For the assessment of public transportation such as buses, taxis, commuter trains, and aircrafts, etc., as well as common public places such as offices and concert halls, digital CAD data are present for CAE applications, but the overall design pipeline is intended to use traditional unstructured meshes for accuracy. This has a significant effect on the overall turn-around time, as geometry creation is extremely costly, especially with the additions of other components in the digital twin, e.g., people, furniture, engines, and various pipes & ducts in cars, not just body surfaces, as well as various anti-COVID measurements such as shields, curtains as well as people wearing protective gears of different varieties, etc. Here, our new method allows geometry generation in minutes instead of weeks—this will be discussed in 4.3 and 4.4.
Although not typical, we also devised methodologies for the assessment of a specific, actual public rooms such as hospital wards, classrooms, live music clubs, etc., where such CAD data do not exist. In such cases, we have utilized point (cloud) digitization technique in which we place on site 3D laser scanning system and create the point group (cloud) data of the target room shape, from which we create the surface CAD data for the simulation, and combine it with artifacts such as ducts for which we do have CAD data. 3D laser scanning takes less than one hour, while a few days are required to convert the point cloud data to surface CAD data. However, once the geometry is generated, it can be combined with other geometries in various social settings such as people and table placements, and mesh generation for such variances can be done in a manner of minutes.
4.3 Rapid Mesh Generation Based on the Immersed Boundary Method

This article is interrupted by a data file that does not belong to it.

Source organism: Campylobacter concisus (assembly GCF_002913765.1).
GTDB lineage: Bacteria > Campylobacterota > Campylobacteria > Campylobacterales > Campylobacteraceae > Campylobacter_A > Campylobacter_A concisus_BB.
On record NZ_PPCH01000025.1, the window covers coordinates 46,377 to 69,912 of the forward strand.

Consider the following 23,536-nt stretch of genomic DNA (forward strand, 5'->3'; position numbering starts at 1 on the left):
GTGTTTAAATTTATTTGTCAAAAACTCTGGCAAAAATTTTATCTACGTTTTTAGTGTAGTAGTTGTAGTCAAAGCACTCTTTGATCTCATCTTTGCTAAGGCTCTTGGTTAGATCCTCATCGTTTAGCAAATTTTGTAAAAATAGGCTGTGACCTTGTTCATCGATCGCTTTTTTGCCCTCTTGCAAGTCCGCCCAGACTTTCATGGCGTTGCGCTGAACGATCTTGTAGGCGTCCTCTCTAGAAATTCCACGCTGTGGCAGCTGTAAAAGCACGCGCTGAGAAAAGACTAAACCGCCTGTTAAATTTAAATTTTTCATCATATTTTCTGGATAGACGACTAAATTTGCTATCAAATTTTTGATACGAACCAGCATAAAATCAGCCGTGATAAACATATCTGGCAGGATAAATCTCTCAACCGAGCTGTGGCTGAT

One of the core innovations we have realized to achieve significant reduction in turnaround time in developing large-scale parallel computing method is to combine the hierarchical Cartesian grid and the immersed boundary method (IBM), which does not require preprocessing work .
The difficulty in grid generation, especially for unstructured grids, is mainly due to the inconsistency contained in the geometry data. For example, gaps, overlaps, and surface defects that occur during CAD data conversion hinder the creation of closed spaces for grid generation. Further, superposition of numerous thin plate structures, the surface existing inside each part and the surface without thickness, etc, hiders the inside/outside judgment of a fluid region. Moreover, the small shapes and features below grid resolution hinders grid generation process itself. Such data is called ”dirty” CAD data; Figure 4fig:geom_error shows the geometry model which is used in ventilation analysis for a taxi. The red and light blue lines indicate the edges that the user needs to repair manually after being processed through a conversion tool, including separated edges that should be connected, and over-connected edges that should be separated. There are about 400,000 such error points. Note further that, even with such corrections the geometry is not ‘watertight’ and it is required to delete unnecessary shapes and simplify them before creating the grids.
To avoid this problem, the idea is to handle the geometry separately from the calculation grid. In this regard, IBM was developed by  et al. for moving boundary problems, and refers to a method of calculating the existence of a shape by replacing with the external forcing term in the governing equation instead of representation with the grid shape itself. The method has been successfully applied in fields such as a heart valve pulsation or linear object locomotion and cardiovascular vessels, but the technique has also been known to embody difficulties in severe time-step restrictions. Later on,  et al. extended the method and evolved it to be applicable to sharp shapes. Based on such past work, we designed a method to solve the problem of dirty CAD by combining the essence of these two work; Peskin et al. formulated the external forcing by dispersion operation, while Mittal et al. formulated it as a boundary condition for velocity field inversion. Both are expressed in general form as Eq. (4.3),